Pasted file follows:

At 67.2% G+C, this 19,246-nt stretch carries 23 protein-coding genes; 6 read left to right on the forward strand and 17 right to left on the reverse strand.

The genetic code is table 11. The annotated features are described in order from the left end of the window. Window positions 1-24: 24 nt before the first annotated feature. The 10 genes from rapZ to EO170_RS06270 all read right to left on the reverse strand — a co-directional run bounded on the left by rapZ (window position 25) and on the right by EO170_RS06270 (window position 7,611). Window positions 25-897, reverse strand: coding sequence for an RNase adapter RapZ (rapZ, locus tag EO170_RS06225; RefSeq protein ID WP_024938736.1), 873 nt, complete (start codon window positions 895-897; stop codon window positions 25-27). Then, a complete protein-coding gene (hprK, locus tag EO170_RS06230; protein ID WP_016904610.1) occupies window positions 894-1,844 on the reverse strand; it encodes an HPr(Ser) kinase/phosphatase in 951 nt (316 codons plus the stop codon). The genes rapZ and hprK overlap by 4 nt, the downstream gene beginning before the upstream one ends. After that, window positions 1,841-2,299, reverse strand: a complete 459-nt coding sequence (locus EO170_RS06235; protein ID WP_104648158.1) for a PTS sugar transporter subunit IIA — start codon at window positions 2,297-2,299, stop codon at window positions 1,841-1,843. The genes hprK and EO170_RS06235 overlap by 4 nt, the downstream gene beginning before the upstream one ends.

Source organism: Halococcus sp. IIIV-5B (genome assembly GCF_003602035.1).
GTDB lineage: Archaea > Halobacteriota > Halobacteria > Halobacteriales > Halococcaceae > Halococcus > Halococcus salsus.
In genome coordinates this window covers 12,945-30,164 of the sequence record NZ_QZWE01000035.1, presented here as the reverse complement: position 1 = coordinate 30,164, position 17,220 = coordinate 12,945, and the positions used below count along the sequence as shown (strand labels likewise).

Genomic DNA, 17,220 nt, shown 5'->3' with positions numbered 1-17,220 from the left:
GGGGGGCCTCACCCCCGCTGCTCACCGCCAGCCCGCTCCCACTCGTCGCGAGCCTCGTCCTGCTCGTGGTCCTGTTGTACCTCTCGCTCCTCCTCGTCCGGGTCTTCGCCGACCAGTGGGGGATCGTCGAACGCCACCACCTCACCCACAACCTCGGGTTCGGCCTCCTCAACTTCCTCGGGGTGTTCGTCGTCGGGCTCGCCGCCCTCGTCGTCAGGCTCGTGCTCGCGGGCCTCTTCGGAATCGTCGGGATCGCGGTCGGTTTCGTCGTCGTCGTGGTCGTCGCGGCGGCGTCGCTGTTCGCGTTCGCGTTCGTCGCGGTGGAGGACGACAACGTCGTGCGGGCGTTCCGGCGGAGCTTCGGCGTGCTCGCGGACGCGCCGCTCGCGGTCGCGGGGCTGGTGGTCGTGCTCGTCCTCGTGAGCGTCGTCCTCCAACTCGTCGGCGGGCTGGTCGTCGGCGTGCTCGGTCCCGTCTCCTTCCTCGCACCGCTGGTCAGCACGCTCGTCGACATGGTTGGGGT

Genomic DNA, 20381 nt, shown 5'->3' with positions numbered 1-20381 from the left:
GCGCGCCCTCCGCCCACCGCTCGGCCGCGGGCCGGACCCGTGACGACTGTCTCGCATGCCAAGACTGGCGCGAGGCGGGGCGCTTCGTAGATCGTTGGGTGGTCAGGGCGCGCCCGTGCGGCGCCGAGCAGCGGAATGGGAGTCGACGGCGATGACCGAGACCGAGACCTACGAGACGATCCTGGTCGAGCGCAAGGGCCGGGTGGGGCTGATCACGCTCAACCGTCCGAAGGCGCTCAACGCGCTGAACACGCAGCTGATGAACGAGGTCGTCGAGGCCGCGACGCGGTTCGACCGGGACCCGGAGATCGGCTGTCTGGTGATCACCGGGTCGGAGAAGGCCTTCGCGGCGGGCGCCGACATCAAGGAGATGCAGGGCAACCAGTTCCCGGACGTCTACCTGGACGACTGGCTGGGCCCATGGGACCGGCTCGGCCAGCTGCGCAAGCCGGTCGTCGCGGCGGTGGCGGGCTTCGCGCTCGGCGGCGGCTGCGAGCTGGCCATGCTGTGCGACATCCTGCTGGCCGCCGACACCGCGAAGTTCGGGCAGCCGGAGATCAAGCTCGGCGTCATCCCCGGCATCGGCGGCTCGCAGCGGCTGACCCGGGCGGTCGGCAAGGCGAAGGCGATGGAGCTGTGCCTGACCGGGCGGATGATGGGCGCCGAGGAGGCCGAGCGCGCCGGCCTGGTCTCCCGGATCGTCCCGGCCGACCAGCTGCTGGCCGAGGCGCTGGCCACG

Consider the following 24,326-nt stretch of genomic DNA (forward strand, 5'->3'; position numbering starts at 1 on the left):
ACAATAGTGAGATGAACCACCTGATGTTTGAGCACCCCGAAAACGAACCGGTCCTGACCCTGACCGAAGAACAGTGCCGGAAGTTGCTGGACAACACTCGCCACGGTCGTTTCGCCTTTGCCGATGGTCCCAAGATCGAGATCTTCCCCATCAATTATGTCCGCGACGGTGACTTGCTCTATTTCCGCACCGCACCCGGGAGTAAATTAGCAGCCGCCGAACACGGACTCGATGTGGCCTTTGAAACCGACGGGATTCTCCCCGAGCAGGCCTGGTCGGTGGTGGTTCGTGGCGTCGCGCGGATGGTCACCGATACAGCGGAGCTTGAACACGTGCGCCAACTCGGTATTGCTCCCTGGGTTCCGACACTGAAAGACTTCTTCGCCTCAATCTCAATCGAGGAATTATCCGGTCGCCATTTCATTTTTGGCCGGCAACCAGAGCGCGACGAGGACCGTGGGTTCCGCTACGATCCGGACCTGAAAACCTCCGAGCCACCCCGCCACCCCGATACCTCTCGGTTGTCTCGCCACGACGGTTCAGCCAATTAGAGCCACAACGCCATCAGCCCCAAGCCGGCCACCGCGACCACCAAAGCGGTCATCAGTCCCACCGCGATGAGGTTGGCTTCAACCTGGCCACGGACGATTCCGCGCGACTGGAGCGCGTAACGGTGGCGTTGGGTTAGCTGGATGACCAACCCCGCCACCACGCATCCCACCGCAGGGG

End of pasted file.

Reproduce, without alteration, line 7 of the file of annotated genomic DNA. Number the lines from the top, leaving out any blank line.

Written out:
GGGGGGCCTCACCCCCGCTGCTCACCGCCAGCCCGCTCCCACTCGTCGCGAGCCTCGTCCTGCTCGTGGTCCTGTTGTACCTCTCGCTCCTCCTCGTCCGGGTCTTCGCCGACCAGTGGGGGATCGTCGAACGCCACCACCTCACCCACAACCTCGGGTTCGGCCTCCTCAACTTCCTCGGGGTGTTCGTCGTCGGGCTCGCCGCCCTCGTCGTCAGGCTCGTGCTCGCGGGCCTCTTCGGAATCGTCGGGATCGCGGTCGGTTTCGTCGTCGTCGTGGTCGTCGCGGCGGCGTCGCTGTTCGCGTTCGCGTTCGTCGCGGTGGAGGACGACAACGTCGTGCGGGCGTTCCGGCGGAGCTTCGGCGTGCTCGCGGACGCGCCGCTCGCGGTCGCGGGGCTGGTGGTCGTGCTCGTCCTCGTGAGCGTCGTCCTCCAACTCGTCGGCGGGCTGGTCGTCGGCGTGCTCGGTCCCGTCTCCTTCCTCGCACCGCTGGTCAGCACGCTCGTCGACATGGTTGGGGT